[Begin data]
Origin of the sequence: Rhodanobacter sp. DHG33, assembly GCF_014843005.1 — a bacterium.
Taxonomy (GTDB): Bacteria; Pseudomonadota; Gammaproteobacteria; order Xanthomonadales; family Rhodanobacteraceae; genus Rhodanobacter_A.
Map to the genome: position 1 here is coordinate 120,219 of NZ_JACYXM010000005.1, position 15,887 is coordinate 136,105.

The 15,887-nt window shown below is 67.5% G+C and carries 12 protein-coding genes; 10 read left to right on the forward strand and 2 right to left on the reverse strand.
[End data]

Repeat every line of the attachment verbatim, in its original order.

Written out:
Origin of the sequence: Rhodanobacter sp. DHG33, assembly GCF_014843005.1 — a bacterium.
Taxonomy (GTDB): Bacteria; Pseudomonadota; Gammaproteobacteria; order Xanthomonadales; family Rhodanobacteraceae; genus Rhodanobacter_A.
Map to the genome: position 1 here is coordinate 120,219 of NZ_JACYXM010000005.1, position 15,887 is coordinate 136,105.

The 15,887-nt window shown below is 67.5% G+C and carries 12 protein-coding genes; 10 read left to right on the forward strand and 2 right to left on the reverse strand.